Analysing Cultural Heritage and its Representation in Video Games

Balela Majed S. Mundy Darren
2015 DiGRA '15 - Proceedings of the 2015 DiGRA International Conference

This paper outlines research towards strengthening our understanding of the representation of cultural artifacts in video games. The approach described outlines steps towards utilising a framework using dimensions of cultural heritage as reference points for games analysis. This framework is then used as a mechanism to analyse two games: Assassin’s Creed I and Unearthed: Trail of Ibn Battuta. The case study analysis presents concerns regarding cultural representation in the selected games. This is followed by a discussion of the main concerns coming out of the analysis. These concerns are effectively grouped under five sections: ‘cultural appropriation’; ‘hollywoodisation and beautification’; ‘selectivity’; ‘game dynamics rule design decision’; and ‘ideological constraints’. The research raises issues about how video game designers approach the inclusion of items with cultural meaning in their products. Next stages in the work involve interviewing of games designers to better understand how the design decisions presented in this paper occur.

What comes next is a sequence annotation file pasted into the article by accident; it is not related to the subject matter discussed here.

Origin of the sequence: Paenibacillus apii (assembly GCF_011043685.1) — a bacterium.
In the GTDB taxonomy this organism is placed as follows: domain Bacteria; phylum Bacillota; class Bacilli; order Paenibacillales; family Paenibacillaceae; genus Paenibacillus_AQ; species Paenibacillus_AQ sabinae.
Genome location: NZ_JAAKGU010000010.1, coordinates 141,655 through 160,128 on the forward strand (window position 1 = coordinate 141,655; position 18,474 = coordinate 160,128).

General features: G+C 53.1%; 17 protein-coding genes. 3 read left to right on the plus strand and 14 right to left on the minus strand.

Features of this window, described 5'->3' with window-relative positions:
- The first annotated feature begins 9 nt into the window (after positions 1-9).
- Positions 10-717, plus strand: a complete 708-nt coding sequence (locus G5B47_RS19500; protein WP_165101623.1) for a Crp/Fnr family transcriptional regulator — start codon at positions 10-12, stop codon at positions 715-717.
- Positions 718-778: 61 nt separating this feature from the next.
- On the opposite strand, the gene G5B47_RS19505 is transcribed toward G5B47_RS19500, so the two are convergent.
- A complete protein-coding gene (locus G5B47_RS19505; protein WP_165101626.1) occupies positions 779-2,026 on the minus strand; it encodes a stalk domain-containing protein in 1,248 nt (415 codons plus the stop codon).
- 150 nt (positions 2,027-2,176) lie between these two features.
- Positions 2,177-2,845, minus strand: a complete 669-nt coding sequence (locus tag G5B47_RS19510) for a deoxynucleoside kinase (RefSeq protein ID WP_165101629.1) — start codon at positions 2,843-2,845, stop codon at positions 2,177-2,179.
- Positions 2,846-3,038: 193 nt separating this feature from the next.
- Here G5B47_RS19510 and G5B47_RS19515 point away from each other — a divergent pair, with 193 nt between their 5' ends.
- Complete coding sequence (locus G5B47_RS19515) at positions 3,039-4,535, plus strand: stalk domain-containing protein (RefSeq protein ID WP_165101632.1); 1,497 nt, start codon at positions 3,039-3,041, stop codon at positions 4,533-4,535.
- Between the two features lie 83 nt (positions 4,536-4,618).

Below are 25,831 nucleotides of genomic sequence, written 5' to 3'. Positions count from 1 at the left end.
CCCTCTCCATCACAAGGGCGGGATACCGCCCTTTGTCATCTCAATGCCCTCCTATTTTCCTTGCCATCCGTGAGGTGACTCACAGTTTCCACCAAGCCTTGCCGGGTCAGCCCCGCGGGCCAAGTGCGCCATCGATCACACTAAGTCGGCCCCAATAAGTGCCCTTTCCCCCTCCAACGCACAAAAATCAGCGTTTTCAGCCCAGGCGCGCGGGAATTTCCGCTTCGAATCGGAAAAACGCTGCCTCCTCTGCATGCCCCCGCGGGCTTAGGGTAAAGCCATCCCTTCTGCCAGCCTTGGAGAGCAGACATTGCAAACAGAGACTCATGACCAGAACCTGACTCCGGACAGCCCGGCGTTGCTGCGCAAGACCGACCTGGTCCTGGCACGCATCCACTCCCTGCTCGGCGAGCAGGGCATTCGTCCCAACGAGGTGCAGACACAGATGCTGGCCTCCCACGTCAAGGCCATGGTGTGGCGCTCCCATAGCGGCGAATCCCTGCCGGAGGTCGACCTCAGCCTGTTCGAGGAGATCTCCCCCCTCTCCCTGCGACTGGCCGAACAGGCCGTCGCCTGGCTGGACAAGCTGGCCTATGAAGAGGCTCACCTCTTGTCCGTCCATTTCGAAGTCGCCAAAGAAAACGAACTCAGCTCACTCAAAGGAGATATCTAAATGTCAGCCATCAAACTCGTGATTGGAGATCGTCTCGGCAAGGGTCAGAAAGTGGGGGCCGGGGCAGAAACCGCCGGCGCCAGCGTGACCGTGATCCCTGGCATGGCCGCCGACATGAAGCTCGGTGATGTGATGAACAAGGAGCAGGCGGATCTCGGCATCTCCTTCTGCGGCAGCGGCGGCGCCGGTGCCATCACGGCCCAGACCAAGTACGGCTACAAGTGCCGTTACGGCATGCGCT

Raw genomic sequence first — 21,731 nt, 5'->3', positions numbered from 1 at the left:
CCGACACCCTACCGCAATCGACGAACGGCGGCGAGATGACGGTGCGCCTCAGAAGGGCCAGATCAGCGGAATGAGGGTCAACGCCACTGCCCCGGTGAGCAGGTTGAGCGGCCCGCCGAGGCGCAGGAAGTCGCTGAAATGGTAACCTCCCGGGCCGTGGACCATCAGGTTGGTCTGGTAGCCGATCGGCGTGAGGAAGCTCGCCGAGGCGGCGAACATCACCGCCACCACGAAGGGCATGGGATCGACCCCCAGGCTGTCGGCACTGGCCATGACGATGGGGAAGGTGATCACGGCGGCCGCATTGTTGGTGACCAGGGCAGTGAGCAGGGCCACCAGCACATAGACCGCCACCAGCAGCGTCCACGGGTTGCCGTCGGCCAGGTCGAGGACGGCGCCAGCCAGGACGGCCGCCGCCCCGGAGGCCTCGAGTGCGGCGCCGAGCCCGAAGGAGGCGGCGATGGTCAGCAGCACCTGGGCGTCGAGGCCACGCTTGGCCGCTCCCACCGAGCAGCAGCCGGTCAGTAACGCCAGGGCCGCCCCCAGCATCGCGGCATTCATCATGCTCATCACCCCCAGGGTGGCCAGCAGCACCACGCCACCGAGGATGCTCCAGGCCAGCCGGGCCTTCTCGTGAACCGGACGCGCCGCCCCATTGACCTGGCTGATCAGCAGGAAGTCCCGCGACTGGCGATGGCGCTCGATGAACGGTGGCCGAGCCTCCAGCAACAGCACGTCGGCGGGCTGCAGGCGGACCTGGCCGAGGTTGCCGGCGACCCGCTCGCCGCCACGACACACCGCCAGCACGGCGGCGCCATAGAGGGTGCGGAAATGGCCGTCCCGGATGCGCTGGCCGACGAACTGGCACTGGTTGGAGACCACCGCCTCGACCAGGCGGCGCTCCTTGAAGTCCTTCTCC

Cultures of Digital Gamers: Practices of Appropriation.

Wiemker Markus
2007 DiGRA '07 - Proceedings of the 2007 DiGRA International Conference: Situated Play

This essay will attempt to show that Anglo-American culture research can make a significant contribution to a better understanding of digital games, their production contexts and acquisition processes. A close examination of a game’s production context will shed light on structures, processes and ideologies which influence the development of a game on a conscious or unconscious level. The analysis of the game itself can reveal models of society presented in the game, intrinsic identification potentials and creative acquisition potentials. But the way the game is eventually adopted by the player can only be made clear by a close examination of its acquisition and the various forms of reception and enjoyment it induces.